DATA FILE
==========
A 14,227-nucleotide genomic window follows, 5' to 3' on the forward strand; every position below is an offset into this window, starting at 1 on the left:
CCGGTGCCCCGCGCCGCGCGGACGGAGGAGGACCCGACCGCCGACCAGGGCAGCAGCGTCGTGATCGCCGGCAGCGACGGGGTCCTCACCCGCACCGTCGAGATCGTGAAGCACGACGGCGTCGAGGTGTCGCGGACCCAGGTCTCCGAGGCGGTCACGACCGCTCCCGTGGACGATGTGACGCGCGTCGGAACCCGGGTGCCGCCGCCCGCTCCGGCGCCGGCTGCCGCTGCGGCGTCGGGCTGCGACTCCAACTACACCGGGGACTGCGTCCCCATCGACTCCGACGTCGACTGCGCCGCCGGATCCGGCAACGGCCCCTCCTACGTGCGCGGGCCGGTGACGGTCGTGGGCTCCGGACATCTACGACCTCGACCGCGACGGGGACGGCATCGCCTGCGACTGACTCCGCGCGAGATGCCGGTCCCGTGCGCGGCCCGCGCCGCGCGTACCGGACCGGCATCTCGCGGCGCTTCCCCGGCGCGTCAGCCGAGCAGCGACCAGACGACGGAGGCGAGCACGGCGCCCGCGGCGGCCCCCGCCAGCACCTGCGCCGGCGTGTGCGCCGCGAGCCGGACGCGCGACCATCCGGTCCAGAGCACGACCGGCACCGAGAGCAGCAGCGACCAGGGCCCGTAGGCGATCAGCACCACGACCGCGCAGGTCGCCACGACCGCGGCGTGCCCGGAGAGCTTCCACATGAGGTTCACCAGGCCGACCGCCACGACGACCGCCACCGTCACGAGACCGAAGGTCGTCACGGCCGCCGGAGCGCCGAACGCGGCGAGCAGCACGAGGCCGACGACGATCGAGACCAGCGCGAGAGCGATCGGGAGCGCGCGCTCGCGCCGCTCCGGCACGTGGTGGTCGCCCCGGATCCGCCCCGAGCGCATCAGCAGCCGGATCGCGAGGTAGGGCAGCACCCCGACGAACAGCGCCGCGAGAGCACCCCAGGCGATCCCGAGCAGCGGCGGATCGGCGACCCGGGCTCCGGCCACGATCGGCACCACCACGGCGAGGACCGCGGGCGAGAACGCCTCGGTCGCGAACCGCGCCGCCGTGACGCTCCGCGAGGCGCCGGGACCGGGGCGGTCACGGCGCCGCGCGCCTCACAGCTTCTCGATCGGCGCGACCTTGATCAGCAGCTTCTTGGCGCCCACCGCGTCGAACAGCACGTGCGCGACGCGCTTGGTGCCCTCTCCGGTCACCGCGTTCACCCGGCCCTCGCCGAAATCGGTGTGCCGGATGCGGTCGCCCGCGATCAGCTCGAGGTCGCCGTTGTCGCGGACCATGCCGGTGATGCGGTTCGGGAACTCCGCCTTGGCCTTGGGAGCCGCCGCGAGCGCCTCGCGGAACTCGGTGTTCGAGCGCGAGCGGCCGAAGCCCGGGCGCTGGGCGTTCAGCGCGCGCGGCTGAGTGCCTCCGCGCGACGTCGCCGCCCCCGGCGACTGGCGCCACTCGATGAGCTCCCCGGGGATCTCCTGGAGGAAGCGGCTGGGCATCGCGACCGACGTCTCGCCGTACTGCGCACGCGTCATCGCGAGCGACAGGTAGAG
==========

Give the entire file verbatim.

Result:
A 14,227-nucleotide genomic window follows, 5' to 3' on the forward strand; every position below is an offset into this window, starting at 1 on the left:
CCGGTGCCCCGCGCCGCGCGGACGGAGGAGGACCCGACCGCCGACCAGGGCAGCAGCGTCGTGATCGCCGGCAGCGACGGGGTCCTCACCCGCACCGTCGAGATCGTGAAGCACGACGGCGTCGAGGTGTCGCGGACCCAGGTCTCCGAGGCGGTCACGACCGCTCCCGTGGACGATGTGACGCGCGTCGGAACCCGGGTGCCGCCGCCCGCTCCGGCGCCGGCTGCCGCTGCGGCGTCGGGCTGCGACTCCAACTACACCGGGGACTGCGTCCCCATCGACTCCGACGTCGACTGCGCCGCCGGATCCGGCAACGGCCCCTCCTACGTGCGCGGGCCGGTGACGGTCGTGGGCTCCGGACATCTACGACCTCGACCGCGACGGGGACGGCATCGCCTGCGACTGACTCCGCGCGAGATGCCGGTCCCGTGCGCGGCCCGCGCCGCGCGTACCGGACCGGCATCTCGCGGCGCTTCCCCGGCGCGTCAGCCGAGCAGCGACCAGACGACGGAGGCGAGCACGGCGCCCGCGGCGGCCCCCGCCAGCACCTGCGCCGGCGTGTGCGCCGCGAGCCGGACGCGCGACCATCCGGTCCAGAGCACGACCGGCACCGAGAGCAGCAGCGACCAGGGCCCGTAGGCGATCAGCACCACGACCGCGCAGGTCGCCACGACCGCGGCGTGCCCGGAGAGCTTCCACATGAGGTTCACCAGGCCGACCGCCACGACGACCGCCACCGTCACGAGACCGAAGGTCGTCACGGCCGCCGGAGCGCCGAACGCGGCGAGCAGCACGAGGCCGACGACGATCGAGACCAGCGCGAGAGCGATCGGGAGCGCGCGCTCGCGCCGCTCCGGCACGTGGTGGTCGCCCCGGATCCGCCCCGAGCGCATCAGCAGCCGGATCGCGAGGTAGGGCAGCACCCCGACGAACAGCGCCGCGAGAGCACCCCAGGCGATCCCGAGCAGCGGCGGATCGGCGACCCGGGCTCCGGCCACGATCGGCACCACCACGGCGAGGACCGCGGGCGAGAACGCCTCGGTCGCGAACCGCGCCGCCGTGACGCTCCGCGAGGCGCCGGGACCGGGGCGGTCACGGCGCCGCGCGCCTCACAGCTTCTCGATCGGCGCGACCTTGATCAGCAGCTTCTTGGCGCCCACCGCGTCGAACAGCACGTGCGCGACGCGCTTGGTGCCCTCTCCGGTCACCGCGTTCACCCGGCCCTCGCCGAAATCGGTGTGCCGGATGCGGTCGCCCGCGATCAGCTCGAGGTCGCCGTTGTCGCGGACCATGCCGGTGATGCGGTTCGGGAACTCCGCCTTGGCCTTGGGAGCCGCCGCGAGCGCCTCGCGGAACTCGGTGTTCGAGCGCGAGCGGCCGAAGCCCGGGCGCTGGGCGTTCAGCGCGCGCGGCTGAGTGCCTCCGCGCGACGTCGCCGCCCCCGGCGACTGGCGCCACTCGATGAGCTCCCCGGGGATCTCCTGGAGGAAGCGGCTGGGCATCGCGACCGACGTCTCGCCGTACTGCGCACGCGTCATCGCGAGCGACAGGTAGAG